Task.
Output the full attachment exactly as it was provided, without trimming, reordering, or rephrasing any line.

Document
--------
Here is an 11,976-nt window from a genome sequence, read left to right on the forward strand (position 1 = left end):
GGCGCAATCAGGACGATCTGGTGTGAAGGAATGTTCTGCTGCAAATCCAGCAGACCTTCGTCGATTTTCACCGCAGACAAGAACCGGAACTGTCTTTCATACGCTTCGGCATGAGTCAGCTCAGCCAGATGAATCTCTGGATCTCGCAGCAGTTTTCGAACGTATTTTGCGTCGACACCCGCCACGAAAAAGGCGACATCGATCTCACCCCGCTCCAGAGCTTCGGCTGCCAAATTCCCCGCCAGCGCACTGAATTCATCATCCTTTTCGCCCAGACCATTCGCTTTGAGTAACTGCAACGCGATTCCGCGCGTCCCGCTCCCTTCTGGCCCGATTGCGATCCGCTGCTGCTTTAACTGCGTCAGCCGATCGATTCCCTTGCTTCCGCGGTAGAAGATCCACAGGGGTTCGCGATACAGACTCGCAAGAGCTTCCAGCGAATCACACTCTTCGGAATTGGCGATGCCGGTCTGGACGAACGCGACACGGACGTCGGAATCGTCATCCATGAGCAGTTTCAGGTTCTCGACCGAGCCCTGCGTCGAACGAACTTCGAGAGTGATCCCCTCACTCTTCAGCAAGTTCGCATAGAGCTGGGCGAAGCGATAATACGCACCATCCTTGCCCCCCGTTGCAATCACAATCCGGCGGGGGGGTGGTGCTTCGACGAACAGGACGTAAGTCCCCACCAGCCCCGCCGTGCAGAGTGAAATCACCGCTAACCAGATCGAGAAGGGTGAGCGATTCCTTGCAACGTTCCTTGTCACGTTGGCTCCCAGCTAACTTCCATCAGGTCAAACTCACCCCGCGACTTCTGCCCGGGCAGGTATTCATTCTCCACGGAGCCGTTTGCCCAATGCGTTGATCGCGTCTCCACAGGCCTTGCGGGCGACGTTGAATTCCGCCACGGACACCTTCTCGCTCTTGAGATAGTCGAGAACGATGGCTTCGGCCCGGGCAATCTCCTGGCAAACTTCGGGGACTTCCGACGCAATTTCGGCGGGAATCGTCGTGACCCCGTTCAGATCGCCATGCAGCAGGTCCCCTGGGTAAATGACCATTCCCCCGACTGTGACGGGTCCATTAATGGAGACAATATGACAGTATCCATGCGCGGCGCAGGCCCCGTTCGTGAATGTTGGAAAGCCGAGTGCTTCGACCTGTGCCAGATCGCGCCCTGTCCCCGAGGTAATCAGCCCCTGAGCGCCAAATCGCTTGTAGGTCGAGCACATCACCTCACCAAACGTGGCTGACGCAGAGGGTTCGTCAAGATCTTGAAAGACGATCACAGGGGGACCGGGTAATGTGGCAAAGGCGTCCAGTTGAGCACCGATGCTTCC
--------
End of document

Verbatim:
Here is an 11,976-nt window from a genome sequence, read left to right on the forward strand (position 1 = left end):
GGCGCAATCAGGACGATCTGGTGTGAAGGAATGTTCTGCTGCAAATCCAGCAGACCTTCGTCGATTTTCACCGCAGACAAGAACCGGAACTGTCTTTCATACGCTTCGGCATGAGTCAGCTCAGCCAGATGAATCTCTGGATCTCGCAGCAGTTTTCGAACGTATTTTGCGTCGACACCCGCCACGAAAAAGGCGACATCGATCTCACCCCGCTCCAGAGCTTCGGCTGCCAAATTCCCCGCCAGCGCACTGAATTCATCATCCTTTTCGCCCAGACCATTCGCTTTGAGTAACTGCAACGCGATTCCGCGCGTCCCGCTCCCTTCTGGCCCGATTGCGATCCGCTGCTGCTTTAACTGCGTCAGCCGATCGATTCCCTTGCTTCCGCGGTAGAAGATCCACAGGGGTTCGCGATACAGACTCGCAAGAGCTTCCAGCGAATCACACTCTTCGGAATTGGCGATGCCGGTCTGGACGAACGCGACACGGACGTCGGAATCGTCATCCATGAGCAGTTTCAGGTTCTCGACCGAGCCCTGCGTCGAACGAACTTCGAGAGTGATCCCCTCACTCTTCAGCAAGTTCGCATAGAGCTGGGCGAAGCGATAATACGCACCATCCTTGCCCCCCGTTGCAATCACAATCCGGCGGGGGGGTGGTGCTTCGACGAACAGGACGTAAGTCCCCACCAGCCCCGCCGTGCAGAGTGAAATCACCGCTAACCAGATCGAGAAGGGTGAGCGATTCCTTGCAACGTTCCTTGTCACGTTGGCTCCCAGCTAACTTCCATCAGGTCAAACTCACCCCGCGACTTCTGCCCGGGCAGGTATTCATTCTCCACGGAGCCGTTTGCCCAATGCGTTGATCGCGTCTCCACAGGCCTTGCGGGCGACGTTGAATTCCGCCACGGACACCTTCTCGCTCTTGAGATAGTCGAGAACGATGGCTTCGGCCCGGGCAATCTCCTGGCAAACTTCGGGGACTTCCGACGCAATTTCGGCGGGAATCGTCGTGACCCCGTTCAGATCGCCATGCAGCAGGTCCCCTGGGTAAATGACCATTCCCCCGACTGTGACGGGTCCATTAATGGAGACAATATGACAGTATCCATGCGCGGCGCAGGCCCCGTTCGTGAATGTTGGAAAGCCGAGTGCTTCGACCTGTGCCAGATCGCGCCCTGTCCCCGAGGTAATCAGCCCCTGAGCGCCAAATCGCTTGTAGGTCGAGCACATCACCTCACCAAACGTGGCTGACGCAGAGGGTTCGTCAAGATCTTGAAAGACGATCACAGGGGGACCGGGTAATGTGGCAAAGGCGTCCAGTTGAGCACCGATGCTTCC